• Put the items from Pile One back in your closet.
  • Box up all items from Pile Two and put the box in the back of your closet for 30 days.
  • If you didn’t miss the box after 30 days, DO NOT OPEN IT, donate it.

If you love the feeling of empty space in your closet, join thousands in minimalist fashion Project 333.

Read more about getting started and building a capsule wardrobe and see if dressing with less is right for you. This is not an extreme way of life, or a project in suffering. Many participants keep going after the initial 3 months, with a goal of developing a small wardrobe for each season.

Life is not about the acquisition of stuff or the size of your bank account. If you want a life of great clarity and purpose, and calmer mornings, consider living with less and dressing with less. You’ll be pleasantly surprised by the what your new found time and space will reveal about what really matters to you.

Courtney writes about simplifying and living life on purpose at Be More with Less and is the author of Simple Ways to Be More with Less. You can also follow her on Twitter.


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  1. Nate says:

    I know this article focuses on dress, but I really resonate with the comment on cutting out the cable. This is something I definitely need to work on as sometimes I find myself sitting down in front of the TV to zone out, which is probably not the most productive use of my time.

    I’m not sure if others have noticed this, but there will be shows I watch that I’ll end up missing a few episodes of and then that expands to even more episodes and finally I come to the realization of ‘hmm….know what, I don’t even miss this.’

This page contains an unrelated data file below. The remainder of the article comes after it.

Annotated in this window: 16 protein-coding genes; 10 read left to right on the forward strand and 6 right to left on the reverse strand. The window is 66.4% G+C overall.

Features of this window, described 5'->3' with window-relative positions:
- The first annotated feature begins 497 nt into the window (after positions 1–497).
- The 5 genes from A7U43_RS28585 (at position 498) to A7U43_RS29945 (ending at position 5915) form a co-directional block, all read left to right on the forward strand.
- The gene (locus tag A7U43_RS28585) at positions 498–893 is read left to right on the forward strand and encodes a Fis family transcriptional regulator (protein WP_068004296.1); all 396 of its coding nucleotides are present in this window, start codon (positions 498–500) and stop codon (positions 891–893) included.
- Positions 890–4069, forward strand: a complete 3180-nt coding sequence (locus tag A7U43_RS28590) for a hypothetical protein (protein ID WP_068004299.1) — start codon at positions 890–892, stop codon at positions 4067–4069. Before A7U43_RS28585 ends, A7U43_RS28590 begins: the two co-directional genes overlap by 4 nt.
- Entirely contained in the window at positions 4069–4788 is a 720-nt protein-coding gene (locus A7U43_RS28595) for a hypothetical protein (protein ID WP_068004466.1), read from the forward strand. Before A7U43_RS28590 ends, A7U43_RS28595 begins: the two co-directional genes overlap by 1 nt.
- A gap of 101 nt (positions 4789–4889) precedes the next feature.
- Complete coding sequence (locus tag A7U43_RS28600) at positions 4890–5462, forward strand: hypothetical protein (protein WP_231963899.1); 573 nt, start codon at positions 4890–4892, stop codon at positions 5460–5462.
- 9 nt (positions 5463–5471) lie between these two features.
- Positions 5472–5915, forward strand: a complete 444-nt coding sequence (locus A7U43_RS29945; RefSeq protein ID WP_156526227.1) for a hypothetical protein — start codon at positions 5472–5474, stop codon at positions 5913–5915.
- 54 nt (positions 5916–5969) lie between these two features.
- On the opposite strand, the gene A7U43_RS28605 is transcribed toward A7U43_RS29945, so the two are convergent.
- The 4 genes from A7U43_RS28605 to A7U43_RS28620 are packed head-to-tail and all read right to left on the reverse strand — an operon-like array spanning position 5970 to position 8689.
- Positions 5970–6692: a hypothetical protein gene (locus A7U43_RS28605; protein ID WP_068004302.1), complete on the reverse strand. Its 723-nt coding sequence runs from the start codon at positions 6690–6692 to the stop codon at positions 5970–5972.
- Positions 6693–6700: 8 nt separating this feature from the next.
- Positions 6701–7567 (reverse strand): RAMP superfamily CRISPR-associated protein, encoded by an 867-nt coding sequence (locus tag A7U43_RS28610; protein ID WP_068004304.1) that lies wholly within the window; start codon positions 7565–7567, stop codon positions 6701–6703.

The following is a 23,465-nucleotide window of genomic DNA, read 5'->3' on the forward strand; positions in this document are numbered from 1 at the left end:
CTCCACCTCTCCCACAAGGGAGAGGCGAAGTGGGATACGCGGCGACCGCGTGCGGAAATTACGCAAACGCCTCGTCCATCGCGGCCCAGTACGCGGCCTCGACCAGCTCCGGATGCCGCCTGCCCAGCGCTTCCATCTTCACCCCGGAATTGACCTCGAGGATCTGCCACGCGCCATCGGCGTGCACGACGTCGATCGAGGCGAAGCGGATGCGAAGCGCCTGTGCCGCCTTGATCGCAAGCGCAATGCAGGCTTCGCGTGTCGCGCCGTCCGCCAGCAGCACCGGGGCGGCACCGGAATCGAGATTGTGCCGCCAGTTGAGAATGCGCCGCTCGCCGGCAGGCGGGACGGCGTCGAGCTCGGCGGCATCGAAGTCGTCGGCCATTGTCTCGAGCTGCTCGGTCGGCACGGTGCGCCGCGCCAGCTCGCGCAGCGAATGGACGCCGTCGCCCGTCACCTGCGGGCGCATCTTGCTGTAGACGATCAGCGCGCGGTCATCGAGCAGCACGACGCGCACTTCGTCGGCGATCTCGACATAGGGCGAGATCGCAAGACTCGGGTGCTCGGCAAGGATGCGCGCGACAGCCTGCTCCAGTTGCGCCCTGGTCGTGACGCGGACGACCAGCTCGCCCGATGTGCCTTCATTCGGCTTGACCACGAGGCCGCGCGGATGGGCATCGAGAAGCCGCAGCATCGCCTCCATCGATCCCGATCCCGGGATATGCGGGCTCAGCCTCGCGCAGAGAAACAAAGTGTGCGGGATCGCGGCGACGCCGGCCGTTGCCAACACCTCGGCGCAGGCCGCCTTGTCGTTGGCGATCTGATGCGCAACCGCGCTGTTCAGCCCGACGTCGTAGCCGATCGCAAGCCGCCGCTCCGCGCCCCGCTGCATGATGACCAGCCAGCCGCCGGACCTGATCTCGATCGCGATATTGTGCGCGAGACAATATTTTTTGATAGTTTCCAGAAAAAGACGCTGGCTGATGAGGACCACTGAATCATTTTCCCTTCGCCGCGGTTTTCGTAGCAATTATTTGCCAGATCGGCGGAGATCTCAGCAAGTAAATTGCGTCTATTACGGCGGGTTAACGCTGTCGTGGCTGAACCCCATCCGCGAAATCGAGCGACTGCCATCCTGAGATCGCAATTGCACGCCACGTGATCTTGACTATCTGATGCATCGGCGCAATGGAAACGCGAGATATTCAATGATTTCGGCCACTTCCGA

Getting back to your points on clothes and getting rid of clothes, the same can be true. We form these attachments to TV shows and the clothes we wear. We think we’ll miss them or be at a loss of what to do if we get rid of them, but what we actually find is that our attachments and need for the clothes and TV isn’t quite as strong as we think as soon as we move them out of our lives.

    • I cancelled my cable subscription about two months ago and now never watch anything, so my television itself is going, tomorrow. I thought I’d miss my favourite shows but actually I really didn’t. I watch rented DVDs on the computer and that’s it. The sense of freedom is fabulous!
      Tess Giles Marshall´s last blog post ..Growing older disgracefully

  2. Nate, It has certainly been my experience that once you live without (cable, excess clothing, other stuff) for more than 30 days, you really do forget why you loved having it in the first place.

  3. Amy says:

    This post is great, and great timing for me. I’ve been thinking a lot lately about my wardrobe and my closet. I have a really tiny closet to begin with, so I don’t have a ton of stuff, but I am occasionally overcome by an avalanche of clothing.
    It’s crazy how much time you can spend worrying about what to wear and what does and doesn’t fit. I also think that cleaning out your closet so that it only includes things that you actually fit is a good way to live in the moment and be kind to yourself (as opposed to torturing yourself with the “skinny” clothes.)
    You’ve inspired me to pare down my closet today!
    Amy´s last blog post ..Does Your Body Want to Slap You

  4. Hi Courtney, thanks for sharing your tips to a zen closet 🙂 My approach to choosing what to keep and what to lose is very similar to yours, and works extremely well; the only think I’m keeping although I don’t wear it is the suit I wore of my wedding – it doesn’t fit any more, but it has sentimental value…
    My husband and I ditched TV about 3 years ago; in Ireland you have to pay a TV license just for owning a TV set, so we not only disconnected cable but also got rid of the TV set. We watch films on our computer (we have a large screen connected to our mac). Getting rid of TV is like taking a breath of fresh air!